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Data For Social Good: People, Processes & Technology - Episode 2


This podcast features Frank Romo, founder of Detroit based RomoGIS Enterprises: a data, design and research collaborative aimed at promoting the public good through innovative technical solutions. Frank has a long history of being a community advocate, planner and activist for public health and safety, and social justice. As the CEO of RomoGIS, Frank provides technical solutions that empower residents to effectively impact their local communities. In his work with the University of Michigan, Frank engages in community-based research and develops geospatial applications that advance equity and social justice in cities.

This is the second episode of our miniseries on data, maps, and social movements with Frank Romo, hosted by CoLab Radio Producers Emmett McKinney and Allison Lee. This interview was recorded on Oct 23, 2020 and has been lightly edited for clarity and length. A transcription of the conversation is below.

You can also check out Episode 1 here.



Race and Policing in America 2013-2015, published by RomoGIS (2021).


Emmett McKinney: Welcome to CoLab Radio. This is a podcast of the Community Innovators Lab at the MIT Department of Urban Studies and Planning. This platform is dedicated to focusing on the first person narratives of scholars, activists and researchers doing the work of social justice.


Today is the second episode in our three part series with Frank Romo, talking about how data, maps and data visualization play a role in social justice movements. Last time, we talked about the role of mapping, protests and the Black Lives Matter movement. And today, we're going to go past the discussion of just how maps actually get presented and visualized, to consider where the underlying data comes from. Data is not found; it is generated by humans, and is managed and curated. And there's an entire infrastructure of data that enables any given map to be created. Like any infrastructure, there are power dynamics reflected in that and reinforced or reconfigured through it. So we are excited today to pick up where we left off last time. If you haven't listened to that first episode, I highly recommend it. But we are so delighted to have Frank back with us. So welcome.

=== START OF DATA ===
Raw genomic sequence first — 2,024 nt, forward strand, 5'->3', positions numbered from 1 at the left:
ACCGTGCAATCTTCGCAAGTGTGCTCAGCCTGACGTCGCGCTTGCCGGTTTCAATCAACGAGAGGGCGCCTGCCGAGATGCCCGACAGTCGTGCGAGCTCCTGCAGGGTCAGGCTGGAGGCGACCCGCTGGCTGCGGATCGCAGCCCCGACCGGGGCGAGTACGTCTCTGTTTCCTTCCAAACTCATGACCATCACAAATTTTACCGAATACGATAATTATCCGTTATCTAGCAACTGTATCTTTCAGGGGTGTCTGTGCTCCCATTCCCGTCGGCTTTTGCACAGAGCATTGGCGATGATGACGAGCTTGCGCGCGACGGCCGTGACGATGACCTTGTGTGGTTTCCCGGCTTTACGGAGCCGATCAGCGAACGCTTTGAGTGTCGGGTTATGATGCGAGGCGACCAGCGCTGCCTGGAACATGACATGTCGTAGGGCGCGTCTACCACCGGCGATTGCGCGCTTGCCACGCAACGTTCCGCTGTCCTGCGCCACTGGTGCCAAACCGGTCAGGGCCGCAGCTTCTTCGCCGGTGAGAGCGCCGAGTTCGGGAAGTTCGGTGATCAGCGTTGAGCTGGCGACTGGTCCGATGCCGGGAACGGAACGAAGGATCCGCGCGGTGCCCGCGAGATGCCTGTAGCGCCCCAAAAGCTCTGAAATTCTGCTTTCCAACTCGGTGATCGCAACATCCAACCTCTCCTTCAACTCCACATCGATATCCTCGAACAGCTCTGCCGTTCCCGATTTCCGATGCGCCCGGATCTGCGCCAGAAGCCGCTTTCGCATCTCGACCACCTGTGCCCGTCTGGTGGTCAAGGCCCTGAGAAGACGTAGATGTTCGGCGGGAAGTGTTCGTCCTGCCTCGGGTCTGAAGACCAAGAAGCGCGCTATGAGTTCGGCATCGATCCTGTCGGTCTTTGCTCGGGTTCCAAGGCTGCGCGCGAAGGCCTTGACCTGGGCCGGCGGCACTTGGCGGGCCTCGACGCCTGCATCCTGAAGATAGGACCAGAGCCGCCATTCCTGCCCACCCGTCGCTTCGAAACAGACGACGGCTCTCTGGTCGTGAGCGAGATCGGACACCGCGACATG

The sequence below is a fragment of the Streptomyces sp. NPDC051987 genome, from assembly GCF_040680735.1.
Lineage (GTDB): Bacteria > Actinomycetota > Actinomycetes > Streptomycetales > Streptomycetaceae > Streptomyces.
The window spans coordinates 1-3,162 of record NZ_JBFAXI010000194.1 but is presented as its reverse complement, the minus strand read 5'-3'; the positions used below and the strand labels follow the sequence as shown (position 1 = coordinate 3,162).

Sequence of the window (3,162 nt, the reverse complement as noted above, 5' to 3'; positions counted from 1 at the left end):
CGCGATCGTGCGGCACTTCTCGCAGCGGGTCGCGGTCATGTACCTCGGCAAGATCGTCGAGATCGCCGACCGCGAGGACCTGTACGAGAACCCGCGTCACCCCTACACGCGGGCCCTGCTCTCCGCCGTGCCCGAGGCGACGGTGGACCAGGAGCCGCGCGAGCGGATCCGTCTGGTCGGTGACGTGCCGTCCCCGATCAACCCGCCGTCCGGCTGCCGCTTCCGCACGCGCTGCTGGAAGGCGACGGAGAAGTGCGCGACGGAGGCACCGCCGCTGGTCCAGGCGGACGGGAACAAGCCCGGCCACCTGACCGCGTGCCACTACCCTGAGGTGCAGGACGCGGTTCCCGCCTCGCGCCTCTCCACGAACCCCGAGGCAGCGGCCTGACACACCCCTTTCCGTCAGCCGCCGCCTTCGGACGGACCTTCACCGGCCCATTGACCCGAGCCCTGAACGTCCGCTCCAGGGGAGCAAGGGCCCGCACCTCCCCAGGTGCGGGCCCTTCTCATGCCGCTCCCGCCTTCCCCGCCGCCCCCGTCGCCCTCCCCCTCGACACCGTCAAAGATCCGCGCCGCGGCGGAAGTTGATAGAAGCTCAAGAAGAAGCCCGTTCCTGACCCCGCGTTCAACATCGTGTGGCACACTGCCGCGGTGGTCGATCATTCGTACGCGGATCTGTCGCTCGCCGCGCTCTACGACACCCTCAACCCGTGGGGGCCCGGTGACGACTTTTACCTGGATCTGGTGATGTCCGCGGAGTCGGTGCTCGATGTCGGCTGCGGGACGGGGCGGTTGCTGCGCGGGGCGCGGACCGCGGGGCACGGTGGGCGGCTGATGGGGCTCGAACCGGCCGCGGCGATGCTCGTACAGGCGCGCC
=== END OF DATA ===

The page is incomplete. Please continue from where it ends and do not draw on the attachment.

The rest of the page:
Frank Romo: Thank you again for having me. It's very great to be here with you both. And I'm excited to talk today about the data curation piece.


Emmett McKinney: Sure. So one of the projects that you have worked on, focused on police violence. And police data, I think is a really good example of the topics we're thinking about, because it is an artifact of the way that police behave. If we are only tracking crime by police stop data, we're only going to see where police are actually showing up to interact with, and in many cases, harass communities. But that may not be a good representation of a just world. In fact, it's a representation of an unjust world. So could you talk about your police violence project and how you thought about those power dynamics as you tried to collect data and make sense of it?


Frank Romo: Right, absolutely. So while working, while at the University of Michigan, where I was working on project related to race and policing, I was also a national organizer for the Million Hoodies Movement for Justice (currently Brighter Days for Justice). And that was an organization that was founded after Trayvon Martin's death, and did work around policing, over-surveillance and racialization of communities of color. And, as an activist, that's something that's very important to me. On a personal level as well, I've had my own interactions with police that have been somewhat skewed in terms of potentially violating rights, potentially being harassed, and having certain interactions that were not favorable for me. And so, the idea behind the research was to try to give a voice to those folks who, unfortunately, when we're looking at data, end up being a point on a map and a statistic.


And it's really important to recognize that data is a representation of the world, and it is just that. It is a singular representation of the world. And it is in no way the full truth. There are people who manipulate the data, who edit the data, who share the data in certain ways. There's little decisions every step of the way when data is being transacted. When we finally get to a map and a visualization, even through that process, the mapmaker has to make a lot of small decisions on how to visualize the data. So I think it's really important, the question you're asking about - where does the data come from? Who owns it, who's generating it, and what does it actually represent?


So while I was working on this project, we took data from 2013 to 2015 calendar years, and looked at all the people who were killed by police through those three - '13, '14 and '15 - three years, and we analyzed it, dropped all the points on a map, geocoded them, and then look at what counties and cities had the highest level of fatal altercations with police.